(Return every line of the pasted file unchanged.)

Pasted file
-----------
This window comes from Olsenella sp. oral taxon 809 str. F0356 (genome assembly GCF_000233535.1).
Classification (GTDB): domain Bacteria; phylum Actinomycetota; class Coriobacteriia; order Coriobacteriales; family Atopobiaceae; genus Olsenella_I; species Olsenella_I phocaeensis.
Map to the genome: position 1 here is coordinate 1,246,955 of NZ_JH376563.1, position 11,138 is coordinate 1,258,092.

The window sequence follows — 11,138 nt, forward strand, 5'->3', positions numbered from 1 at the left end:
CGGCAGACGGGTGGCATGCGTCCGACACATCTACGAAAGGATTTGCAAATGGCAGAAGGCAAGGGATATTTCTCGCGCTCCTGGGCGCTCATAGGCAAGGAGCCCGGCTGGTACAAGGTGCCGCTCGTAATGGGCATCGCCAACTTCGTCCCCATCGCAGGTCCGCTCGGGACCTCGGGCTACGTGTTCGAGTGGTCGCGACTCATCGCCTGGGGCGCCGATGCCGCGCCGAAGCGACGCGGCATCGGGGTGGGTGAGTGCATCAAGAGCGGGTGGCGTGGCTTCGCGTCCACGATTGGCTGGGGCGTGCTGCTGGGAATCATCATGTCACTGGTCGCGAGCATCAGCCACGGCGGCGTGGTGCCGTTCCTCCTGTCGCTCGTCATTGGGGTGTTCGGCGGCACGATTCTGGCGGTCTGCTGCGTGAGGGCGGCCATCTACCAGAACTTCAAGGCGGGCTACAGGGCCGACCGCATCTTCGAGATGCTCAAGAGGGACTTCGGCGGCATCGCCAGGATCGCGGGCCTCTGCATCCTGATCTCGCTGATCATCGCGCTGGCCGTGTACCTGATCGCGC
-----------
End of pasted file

This window comes from Olsenella sp. oral taxon 809 str. F0356 (genome assembly GCF_000233535.1).
Classification (GTDB): domain Bacteria; phylum Actinomycetota; class Coriobacteriia; order Coriobacteriales; family Atopobiaceae; genus Olsenella_I; species Olsenella_I phocaeensis.
Map to the genome: position 1 here is coordinate 1,246,955 of NZ_JH376563.1, position 11,138 is coordinate 1,258,092.

The window sequence follows — 11,138 nt, forward strand, 5'->3', positions numbered from 1 at the left end:
CGGCAGACGGGTGGCATGCGTCCGACACATCTACGAAAGGATTTGCAAATGGCAGAAGGCAAGGGATATTTCTCGCGCTCCTGGGCGCTCATAGGCAAGGAGCCCGGCTGGTACAAGGTGCCGCTCGTAATGGGCATCGCCAACTTCGTCCCCATCGCAGGTCCGCTCGGGACCTCGGGCTACGTGTTCGAGTGGTCGCGACTCATCGCCTGGGGCGCCGATGCCGCGCCGAAGCGACGCGGCATCGGGGTGGGTGAGTGCATCAAGAGCGGGTGGCGTGGCTTCGCGTCCACGATTGGCTGGGGCGTGCTGCTGGGAATCATCATGTCACTGGTCGCGAGCATCAGCCACGGCGGCGTGGTGCCGTTCCTCCTGTCGCTCGTCATTGGGGTGTTCGGCGGCACGATTCTGGCGGTCTGCTGCGTGAGGGCGGCCATCTACCAGAACTTCAAGGCGGGCTACAGGGCCGACCGCATCTTCGAGATGCTCAAGAGGGACTTCGGCGGCATCGCCAGGATCGCGGGCCTCTGCATCCTGATCTCGCTGATCATCGCGCTGGCCGTGTACCTGATCGCGC